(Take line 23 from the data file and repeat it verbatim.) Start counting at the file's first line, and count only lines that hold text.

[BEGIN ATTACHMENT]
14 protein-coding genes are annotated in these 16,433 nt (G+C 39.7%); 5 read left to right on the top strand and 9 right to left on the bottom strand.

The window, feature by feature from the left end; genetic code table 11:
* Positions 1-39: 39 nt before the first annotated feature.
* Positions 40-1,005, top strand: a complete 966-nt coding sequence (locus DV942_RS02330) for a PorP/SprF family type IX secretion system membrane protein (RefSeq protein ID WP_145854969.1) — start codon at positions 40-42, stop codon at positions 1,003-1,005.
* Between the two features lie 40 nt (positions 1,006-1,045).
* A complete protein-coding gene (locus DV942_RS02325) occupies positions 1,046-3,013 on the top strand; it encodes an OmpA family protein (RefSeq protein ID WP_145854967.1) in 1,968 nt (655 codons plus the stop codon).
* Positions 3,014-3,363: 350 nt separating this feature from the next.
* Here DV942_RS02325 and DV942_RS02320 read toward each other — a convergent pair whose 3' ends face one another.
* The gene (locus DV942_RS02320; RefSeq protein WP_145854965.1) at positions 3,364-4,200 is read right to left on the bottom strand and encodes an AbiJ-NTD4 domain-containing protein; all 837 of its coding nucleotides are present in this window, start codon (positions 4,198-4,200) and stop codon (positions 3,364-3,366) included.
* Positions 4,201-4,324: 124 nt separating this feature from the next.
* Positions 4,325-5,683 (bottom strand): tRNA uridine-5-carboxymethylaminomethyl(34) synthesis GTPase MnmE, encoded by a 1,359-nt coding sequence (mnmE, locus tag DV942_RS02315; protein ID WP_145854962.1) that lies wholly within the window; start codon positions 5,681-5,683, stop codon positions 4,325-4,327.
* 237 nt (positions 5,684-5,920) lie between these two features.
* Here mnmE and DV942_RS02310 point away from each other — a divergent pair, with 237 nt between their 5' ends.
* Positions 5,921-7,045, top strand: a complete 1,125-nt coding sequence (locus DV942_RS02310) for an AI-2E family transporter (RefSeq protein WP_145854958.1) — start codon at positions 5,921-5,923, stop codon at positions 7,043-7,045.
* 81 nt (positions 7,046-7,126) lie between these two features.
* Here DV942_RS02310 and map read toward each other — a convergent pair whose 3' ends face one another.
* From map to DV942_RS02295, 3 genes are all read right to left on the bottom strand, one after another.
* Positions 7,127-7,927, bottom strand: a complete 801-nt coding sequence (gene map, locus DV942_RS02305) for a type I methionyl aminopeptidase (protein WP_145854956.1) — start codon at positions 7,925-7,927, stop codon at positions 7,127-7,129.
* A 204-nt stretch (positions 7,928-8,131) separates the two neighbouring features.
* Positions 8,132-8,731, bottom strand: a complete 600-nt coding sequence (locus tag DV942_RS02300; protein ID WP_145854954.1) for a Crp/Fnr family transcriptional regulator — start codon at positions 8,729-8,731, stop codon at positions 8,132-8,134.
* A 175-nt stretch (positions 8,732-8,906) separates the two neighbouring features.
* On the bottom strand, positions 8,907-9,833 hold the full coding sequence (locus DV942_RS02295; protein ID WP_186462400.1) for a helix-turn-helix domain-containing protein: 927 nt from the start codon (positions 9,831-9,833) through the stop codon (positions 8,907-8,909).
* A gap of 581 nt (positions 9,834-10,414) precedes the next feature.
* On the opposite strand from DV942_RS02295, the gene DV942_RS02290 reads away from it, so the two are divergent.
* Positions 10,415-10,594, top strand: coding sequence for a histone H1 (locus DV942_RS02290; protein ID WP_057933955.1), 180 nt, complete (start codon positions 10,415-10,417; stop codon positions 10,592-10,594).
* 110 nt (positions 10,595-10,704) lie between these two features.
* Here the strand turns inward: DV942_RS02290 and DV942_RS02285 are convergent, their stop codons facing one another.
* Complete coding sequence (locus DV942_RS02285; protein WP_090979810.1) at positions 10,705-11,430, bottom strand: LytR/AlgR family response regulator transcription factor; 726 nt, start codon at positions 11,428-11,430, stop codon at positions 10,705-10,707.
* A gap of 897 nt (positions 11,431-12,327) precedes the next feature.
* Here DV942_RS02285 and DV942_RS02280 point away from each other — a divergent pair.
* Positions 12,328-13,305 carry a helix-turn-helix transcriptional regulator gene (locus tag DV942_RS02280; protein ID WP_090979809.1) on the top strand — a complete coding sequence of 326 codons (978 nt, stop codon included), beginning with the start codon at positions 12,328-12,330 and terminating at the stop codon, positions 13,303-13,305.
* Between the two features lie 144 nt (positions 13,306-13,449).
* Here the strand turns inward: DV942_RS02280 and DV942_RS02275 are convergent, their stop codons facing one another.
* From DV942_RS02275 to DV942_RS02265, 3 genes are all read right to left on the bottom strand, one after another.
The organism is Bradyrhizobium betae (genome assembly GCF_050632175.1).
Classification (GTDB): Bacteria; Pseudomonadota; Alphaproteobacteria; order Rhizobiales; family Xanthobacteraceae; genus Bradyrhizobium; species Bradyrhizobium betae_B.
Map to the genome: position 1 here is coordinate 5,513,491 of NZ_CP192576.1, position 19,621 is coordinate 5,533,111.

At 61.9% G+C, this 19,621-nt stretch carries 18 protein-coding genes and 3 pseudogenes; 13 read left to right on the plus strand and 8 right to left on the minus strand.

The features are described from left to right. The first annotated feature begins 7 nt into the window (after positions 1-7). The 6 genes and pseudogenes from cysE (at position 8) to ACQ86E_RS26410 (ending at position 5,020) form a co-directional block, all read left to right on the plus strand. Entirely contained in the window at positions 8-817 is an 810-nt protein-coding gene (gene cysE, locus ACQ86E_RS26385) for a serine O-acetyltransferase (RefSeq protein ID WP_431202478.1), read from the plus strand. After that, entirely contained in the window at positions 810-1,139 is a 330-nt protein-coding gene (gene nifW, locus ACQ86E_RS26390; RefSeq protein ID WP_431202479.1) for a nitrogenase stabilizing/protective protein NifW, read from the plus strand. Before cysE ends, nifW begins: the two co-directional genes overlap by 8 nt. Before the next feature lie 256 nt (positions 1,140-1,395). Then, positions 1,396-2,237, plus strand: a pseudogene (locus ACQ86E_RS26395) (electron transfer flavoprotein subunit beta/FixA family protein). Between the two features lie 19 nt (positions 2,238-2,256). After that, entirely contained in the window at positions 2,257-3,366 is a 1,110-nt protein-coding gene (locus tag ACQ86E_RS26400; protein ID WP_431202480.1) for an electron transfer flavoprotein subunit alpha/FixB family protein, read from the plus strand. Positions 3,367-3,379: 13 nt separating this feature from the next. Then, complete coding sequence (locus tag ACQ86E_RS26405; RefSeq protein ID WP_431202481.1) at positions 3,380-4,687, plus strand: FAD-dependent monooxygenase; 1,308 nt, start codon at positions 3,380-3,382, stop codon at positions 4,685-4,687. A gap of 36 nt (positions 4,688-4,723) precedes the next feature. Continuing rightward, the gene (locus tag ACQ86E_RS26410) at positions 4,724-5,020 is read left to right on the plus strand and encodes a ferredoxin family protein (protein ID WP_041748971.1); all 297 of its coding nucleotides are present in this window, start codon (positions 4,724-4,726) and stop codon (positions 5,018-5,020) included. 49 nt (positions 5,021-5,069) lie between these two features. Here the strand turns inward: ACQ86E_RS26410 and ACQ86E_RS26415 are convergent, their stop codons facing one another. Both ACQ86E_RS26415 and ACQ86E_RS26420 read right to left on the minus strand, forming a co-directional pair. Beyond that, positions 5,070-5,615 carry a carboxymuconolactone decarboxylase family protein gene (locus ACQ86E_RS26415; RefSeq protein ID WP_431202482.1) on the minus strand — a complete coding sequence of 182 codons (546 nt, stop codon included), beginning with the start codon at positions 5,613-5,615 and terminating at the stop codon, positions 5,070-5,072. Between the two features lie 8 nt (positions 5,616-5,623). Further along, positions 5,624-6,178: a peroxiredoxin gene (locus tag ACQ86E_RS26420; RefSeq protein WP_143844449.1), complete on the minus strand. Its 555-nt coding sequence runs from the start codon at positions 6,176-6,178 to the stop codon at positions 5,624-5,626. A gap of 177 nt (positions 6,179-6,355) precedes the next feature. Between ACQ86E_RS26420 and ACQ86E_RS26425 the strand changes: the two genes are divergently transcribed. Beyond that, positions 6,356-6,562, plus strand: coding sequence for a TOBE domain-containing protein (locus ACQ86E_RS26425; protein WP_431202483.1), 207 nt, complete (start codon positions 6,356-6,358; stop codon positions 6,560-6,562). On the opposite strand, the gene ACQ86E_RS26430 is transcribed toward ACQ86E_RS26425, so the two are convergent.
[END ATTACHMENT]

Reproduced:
* A gap of 581 nt (positions 9,834-10,414) precedes the next feature.